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The International Film Festival Boston’s “Sight and Sound Summer Vacation” of top films from the magazine’s influential critics’ survey carries on Friday through Wednesday at the Somerville Theatre. There are screenings of Stanley Kubrick’s existential sci-fi classic “2001: A Space Odyssey” (1969); Kar-Wai Wong’s sublime tale of longing  “In the Mood for Love” (2000) starring Tony Leung and Maggie Cheung; the last chapter of Yasujiro Ozu’s Noriko Trilogy, “Tokyo Story” (1953); Chantal Akerman’s long (more than three hours) but well worth it portrait of a struggling single mother who turns to sex to help make ends meet, “Jeanne Dielman, 23, quai du commerce, 1080 Bruxelles” (1975); that instant classic that Orson Welles made at age 25, “Citizen Kane” (1941); and one of Alfred Hitchcock and James Stewart’s four collaborations, the dizzying thriller “Vertigo” (1958).

The Saturday midnight screener this week is Michael Ribbo’s “The Peanut Butter Solution” (1985), a fantasy flick in which the tasty goop of the title is a secret ingredient in magic potions. And evoking the Kennedys, the 1979 conspiracy theory film “Winter Kills” begins a several-day run Thursday with Jeff Bridges as the younger brother of the (fictional) assassinated president and John Huston as a controlling, old-lion patriarch.   

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In theaters and streaming

‘Werckmeister Harmonies’ (2000)

Béla Tarr’s hard-to-see masterpiece – it’s not streaming – is shot in impressive long takes, 39 shots for a 145-minute running time. The opening frame is 11 minutes alone, versus the eight-ish-minute long take for Robert Altman’s “The Player” (1992), with opulent, dream-state black-and-white cinematography by six directors of photography. Even though the tale (based on longtime Tarr collaborator László Krasznahorkai’s 1989 novel “The Melancholy of Resistance”) takes place in a singular, unnamed Hungarian town, it has the epic scope of Václav Marhoul’s masterful 2020 sweep across War World II Europe, “The Painted Bird,” as the village falls into chaos and violence and motifs of the Holocaust and spread of communism come into focus. “Werckmeister Harmonies” is told from the POV of a young, wide-eyed newspaper deliverer named János (Lars Rudolph, “Run Lola Run”) who observers the town’s descent into madness when a carnival of sorts rolls in and the charismatic leader of the troupe, an entity known as the Prince, proves to have a polarizing effect. Near apocalyptic at times and, in one scene, hauntingly reminiscent of the village mob out with torches in a mad search for Frankenstein’s monster, the film is also imbued with deft touches of Fellini-esque absurdity.  The title refers to the musical theorist Andreas Werckmeister (1645-1706), whose theories on harmonies are cited by one musicologist in the film as a reason for humankind going askew. At The Brattle Theatre, 40 Brattle St., Harvard Square, Cambridge.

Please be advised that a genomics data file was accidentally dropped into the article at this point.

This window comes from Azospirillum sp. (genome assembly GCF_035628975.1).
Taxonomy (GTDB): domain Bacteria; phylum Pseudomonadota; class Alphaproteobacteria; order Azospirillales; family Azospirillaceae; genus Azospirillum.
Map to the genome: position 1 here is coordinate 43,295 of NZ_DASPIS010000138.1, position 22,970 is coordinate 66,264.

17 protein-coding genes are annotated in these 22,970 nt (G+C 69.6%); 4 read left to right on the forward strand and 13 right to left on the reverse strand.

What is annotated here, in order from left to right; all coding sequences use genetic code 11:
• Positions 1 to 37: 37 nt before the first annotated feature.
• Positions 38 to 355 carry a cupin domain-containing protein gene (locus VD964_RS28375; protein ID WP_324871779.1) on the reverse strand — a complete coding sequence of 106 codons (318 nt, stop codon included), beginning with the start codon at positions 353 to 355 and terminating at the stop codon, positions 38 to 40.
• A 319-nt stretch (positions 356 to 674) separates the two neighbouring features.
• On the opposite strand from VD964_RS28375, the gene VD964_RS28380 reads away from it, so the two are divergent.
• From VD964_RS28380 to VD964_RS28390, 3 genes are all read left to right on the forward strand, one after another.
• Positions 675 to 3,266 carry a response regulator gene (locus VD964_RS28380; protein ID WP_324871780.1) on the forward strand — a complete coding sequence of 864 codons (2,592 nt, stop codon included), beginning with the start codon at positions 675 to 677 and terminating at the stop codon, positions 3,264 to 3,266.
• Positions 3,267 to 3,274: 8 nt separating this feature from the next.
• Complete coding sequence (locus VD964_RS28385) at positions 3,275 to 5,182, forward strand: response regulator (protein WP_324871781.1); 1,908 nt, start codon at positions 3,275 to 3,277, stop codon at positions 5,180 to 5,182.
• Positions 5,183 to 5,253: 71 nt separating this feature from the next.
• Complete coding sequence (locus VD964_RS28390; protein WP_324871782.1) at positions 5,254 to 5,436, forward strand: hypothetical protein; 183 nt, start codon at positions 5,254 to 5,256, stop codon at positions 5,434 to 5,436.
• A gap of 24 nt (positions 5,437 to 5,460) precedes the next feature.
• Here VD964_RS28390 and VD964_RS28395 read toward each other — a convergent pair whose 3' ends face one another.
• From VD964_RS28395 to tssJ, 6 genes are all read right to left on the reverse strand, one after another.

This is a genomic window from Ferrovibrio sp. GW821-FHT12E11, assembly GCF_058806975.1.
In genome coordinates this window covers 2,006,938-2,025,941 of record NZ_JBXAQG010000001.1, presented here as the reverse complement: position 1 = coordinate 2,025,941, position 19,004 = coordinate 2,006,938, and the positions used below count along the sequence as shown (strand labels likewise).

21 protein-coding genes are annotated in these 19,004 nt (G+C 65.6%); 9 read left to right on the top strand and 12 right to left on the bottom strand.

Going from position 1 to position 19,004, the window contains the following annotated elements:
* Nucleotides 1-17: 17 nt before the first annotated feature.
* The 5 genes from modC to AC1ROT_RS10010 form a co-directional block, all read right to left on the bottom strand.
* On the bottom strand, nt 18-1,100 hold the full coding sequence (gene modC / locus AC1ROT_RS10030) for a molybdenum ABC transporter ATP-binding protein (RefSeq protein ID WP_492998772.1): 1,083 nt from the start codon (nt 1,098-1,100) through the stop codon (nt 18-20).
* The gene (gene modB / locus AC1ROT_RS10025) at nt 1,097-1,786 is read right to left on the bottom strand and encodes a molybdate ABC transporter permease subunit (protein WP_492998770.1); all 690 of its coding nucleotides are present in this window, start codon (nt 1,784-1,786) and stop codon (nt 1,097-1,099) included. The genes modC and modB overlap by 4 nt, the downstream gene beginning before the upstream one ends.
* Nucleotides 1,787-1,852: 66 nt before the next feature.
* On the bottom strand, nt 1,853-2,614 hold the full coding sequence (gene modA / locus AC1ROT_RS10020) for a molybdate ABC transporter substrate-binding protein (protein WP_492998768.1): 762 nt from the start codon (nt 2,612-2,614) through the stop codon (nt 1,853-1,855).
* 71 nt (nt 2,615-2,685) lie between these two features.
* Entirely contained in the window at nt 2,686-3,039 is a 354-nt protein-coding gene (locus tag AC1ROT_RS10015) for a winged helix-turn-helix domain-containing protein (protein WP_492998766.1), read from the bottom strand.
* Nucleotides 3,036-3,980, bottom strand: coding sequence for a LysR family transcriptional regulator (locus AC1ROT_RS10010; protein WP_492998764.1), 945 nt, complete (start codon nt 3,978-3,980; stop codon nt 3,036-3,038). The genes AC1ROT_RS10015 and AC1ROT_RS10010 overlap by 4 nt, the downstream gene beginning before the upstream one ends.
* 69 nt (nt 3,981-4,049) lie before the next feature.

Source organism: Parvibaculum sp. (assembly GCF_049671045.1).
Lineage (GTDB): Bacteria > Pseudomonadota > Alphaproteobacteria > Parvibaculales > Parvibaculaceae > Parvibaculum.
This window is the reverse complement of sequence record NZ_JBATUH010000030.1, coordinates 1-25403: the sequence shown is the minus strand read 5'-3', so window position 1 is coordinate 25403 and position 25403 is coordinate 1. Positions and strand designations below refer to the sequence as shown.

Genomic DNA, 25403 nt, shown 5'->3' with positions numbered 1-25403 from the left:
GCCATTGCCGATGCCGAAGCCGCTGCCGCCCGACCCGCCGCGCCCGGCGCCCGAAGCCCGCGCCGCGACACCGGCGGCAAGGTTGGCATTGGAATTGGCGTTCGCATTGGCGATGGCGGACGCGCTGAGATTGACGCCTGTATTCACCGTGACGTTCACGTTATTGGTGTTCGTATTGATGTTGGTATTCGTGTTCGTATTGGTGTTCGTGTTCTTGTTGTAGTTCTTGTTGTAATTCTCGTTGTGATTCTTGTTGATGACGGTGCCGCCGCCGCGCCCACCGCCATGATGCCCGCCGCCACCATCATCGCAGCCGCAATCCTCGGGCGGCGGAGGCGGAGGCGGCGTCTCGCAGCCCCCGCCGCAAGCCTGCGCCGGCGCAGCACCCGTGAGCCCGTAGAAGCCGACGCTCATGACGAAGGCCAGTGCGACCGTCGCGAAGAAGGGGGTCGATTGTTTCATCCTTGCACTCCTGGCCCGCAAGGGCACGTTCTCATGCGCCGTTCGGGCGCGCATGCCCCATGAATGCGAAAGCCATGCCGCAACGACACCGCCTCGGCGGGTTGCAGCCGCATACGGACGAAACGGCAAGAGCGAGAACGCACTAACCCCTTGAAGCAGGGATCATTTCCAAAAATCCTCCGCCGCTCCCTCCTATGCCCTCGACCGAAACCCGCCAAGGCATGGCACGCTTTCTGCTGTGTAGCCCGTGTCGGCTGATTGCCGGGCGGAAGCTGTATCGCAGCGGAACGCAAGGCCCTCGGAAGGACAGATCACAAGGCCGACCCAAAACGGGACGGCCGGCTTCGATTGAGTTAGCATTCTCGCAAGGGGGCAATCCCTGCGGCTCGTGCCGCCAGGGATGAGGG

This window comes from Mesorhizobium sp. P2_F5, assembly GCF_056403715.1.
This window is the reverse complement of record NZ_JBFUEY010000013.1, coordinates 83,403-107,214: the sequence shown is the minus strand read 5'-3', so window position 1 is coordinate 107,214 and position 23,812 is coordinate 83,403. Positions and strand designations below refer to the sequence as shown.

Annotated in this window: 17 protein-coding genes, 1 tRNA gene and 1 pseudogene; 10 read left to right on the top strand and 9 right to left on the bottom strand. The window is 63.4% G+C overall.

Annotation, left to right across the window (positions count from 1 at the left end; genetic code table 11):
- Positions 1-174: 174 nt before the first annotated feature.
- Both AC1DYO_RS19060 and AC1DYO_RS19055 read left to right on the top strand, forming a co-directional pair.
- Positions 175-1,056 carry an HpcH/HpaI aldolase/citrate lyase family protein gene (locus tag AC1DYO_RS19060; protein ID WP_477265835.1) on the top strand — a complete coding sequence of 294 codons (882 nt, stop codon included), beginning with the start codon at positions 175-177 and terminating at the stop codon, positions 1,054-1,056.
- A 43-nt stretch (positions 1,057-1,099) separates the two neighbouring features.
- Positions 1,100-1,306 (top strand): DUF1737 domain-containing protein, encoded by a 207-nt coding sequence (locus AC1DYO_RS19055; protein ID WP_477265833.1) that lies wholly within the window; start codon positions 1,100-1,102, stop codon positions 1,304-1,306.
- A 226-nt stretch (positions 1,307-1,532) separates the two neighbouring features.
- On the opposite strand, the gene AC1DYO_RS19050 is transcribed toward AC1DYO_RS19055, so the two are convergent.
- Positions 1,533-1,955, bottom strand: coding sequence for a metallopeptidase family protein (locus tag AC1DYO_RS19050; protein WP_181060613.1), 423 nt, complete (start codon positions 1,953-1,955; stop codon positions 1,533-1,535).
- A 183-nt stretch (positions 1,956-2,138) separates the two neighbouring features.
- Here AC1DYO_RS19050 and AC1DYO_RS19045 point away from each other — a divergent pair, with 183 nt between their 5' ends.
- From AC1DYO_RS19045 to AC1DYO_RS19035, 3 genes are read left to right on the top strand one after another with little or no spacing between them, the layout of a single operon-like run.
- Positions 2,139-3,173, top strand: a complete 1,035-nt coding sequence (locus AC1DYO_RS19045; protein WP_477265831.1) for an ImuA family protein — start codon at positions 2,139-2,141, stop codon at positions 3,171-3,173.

Cambridge writer Tom Meek’s reviews, essays, short stories and articles have appeared in WBUR’s The ARTery, The Boston Phoenix, The Boston Globe, The Rumpus, The Charleston City Paper and SLAB literary journal. Tom is also a member of the Boston Society of Film Critics and rides his bike everywhere.